Firefox 76 has got a new behavior for opening web sites. For sites available via both HTTP and HTTPS, Firefox will force HTTPS. Currently, Firefox still prefers HTTP when no protocol scheme is explicitly specified by the user.
As you may already know, Google and its web browser had started a war against plain HTTP. The recently released Chrome 80 forces HTTP resources to be loaded via HTTPS, otherwise it leaves them blocked until explicit user interaction. Soon, Chrome will block all insecure downloads.
Mozilla has joined the battle. Starting in version 76, Firefox will replicate Chrome's behavior by replacing HTTP with HTTPS for both embedded resources (e.g. images and scripts), and the address bar text. If you type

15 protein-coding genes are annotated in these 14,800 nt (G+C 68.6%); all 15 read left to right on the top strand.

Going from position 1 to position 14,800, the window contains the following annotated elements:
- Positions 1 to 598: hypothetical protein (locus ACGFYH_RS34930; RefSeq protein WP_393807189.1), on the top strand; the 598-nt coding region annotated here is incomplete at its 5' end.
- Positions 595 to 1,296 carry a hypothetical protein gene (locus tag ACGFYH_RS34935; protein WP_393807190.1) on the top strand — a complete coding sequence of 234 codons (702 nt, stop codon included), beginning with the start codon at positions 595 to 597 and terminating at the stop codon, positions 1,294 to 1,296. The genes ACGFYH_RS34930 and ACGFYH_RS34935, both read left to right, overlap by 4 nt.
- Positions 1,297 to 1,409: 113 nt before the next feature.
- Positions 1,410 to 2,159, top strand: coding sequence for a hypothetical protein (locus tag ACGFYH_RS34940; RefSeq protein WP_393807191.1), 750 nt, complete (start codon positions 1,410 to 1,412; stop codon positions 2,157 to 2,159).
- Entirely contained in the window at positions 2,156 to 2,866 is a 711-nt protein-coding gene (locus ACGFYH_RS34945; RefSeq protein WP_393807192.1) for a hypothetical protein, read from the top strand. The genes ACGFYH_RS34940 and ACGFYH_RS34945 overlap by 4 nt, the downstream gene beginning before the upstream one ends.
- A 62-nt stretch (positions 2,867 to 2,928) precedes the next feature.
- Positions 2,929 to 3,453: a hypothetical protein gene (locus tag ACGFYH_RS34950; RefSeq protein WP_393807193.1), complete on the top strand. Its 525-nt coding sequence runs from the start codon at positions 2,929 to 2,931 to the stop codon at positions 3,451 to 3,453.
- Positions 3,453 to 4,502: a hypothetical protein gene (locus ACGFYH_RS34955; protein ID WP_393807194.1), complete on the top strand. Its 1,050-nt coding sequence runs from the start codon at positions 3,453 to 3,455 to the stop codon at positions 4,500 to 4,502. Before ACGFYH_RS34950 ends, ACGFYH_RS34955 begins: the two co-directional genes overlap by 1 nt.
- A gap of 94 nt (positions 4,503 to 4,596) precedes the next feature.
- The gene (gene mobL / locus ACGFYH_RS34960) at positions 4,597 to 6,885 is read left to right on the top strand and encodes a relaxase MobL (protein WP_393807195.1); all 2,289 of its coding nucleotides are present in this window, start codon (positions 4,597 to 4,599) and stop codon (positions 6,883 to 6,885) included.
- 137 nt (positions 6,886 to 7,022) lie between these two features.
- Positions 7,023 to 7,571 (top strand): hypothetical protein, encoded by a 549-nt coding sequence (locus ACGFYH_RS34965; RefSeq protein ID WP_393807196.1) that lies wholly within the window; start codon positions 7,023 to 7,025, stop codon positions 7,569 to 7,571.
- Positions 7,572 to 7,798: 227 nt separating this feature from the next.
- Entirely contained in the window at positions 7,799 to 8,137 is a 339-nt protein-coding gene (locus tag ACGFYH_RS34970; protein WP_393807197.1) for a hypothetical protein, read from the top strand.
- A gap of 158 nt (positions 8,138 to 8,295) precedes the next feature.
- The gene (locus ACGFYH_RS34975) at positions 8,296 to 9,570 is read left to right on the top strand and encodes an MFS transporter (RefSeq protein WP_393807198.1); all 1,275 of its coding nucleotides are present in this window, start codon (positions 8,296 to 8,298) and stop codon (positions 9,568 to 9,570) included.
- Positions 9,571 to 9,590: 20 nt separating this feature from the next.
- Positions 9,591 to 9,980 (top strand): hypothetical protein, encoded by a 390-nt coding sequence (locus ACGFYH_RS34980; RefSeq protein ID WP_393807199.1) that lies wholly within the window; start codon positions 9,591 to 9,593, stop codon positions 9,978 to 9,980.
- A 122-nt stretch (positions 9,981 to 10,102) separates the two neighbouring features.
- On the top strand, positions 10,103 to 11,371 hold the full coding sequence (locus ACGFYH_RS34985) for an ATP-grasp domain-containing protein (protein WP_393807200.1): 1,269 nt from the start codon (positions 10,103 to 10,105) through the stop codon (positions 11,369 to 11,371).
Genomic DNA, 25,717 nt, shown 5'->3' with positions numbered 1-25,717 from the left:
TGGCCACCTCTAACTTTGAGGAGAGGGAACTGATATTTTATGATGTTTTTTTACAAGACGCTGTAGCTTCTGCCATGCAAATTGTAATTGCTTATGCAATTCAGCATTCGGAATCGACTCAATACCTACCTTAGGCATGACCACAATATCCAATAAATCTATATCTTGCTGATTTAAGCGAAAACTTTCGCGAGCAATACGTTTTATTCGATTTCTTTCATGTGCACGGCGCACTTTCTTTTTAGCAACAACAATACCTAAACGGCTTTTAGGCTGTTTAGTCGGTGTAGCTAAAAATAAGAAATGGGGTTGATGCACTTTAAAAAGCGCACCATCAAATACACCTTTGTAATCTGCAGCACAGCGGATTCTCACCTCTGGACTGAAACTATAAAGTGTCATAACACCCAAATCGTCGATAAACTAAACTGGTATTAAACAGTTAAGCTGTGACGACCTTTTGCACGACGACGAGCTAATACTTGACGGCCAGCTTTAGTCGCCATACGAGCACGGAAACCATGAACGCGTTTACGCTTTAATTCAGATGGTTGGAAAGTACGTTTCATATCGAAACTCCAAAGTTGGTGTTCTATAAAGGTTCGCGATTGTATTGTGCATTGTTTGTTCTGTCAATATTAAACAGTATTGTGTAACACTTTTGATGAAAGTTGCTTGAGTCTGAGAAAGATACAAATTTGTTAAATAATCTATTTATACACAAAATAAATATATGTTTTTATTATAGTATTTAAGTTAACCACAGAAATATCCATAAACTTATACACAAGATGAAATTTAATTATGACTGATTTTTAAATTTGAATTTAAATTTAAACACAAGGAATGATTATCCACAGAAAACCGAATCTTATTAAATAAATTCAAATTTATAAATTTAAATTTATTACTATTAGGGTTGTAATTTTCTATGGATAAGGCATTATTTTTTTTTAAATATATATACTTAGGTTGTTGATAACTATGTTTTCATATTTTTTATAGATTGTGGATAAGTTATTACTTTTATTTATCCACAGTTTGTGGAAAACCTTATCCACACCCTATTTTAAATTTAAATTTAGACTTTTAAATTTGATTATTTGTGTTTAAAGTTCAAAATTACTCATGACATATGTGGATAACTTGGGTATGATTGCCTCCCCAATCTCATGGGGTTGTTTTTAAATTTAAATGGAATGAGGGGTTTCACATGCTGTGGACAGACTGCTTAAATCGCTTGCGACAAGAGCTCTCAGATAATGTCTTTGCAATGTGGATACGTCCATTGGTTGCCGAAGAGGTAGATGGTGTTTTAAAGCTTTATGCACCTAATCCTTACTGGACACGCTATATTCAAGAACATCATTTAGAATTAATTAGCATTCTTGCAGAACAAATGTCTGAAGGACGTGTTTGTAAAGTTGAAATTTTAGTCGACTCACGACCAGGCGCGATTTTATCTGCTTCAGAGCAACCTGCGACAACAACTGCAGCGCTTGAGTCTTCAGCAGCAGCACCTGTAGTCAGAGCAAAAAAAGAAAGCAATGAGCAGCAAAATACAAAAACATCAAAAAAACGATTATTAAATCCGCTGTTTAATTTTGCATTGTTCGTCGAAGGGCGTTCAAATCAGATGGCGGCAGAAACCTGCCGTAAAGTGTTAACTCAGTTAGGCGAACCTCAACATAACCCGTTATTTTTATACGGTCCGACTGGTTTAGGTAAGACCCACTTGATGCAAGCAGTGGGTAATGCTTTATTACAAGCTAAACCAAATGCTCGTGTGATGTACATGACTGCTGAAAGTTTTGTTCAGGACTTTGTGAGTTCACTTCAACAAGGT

somedomain.com in the address bar, Firefox will try to open
https://somedomain.com and not
http://somedomain.com any more.
If a web site is not available by HTTPS, Firefox will show an error page with a button to open that web site by insecure plain HTTP.
If some of the embedded resources are not available via HTTPS, the browser won't block them as of version 76, but it will print error messages to the developer console, which interested users can check out in Web Developer Tools.
The new behavior can be disabled or enabled with a new option in about:config,
Sooner or later, all the mainstream browsers will stop opening HTTP web sites.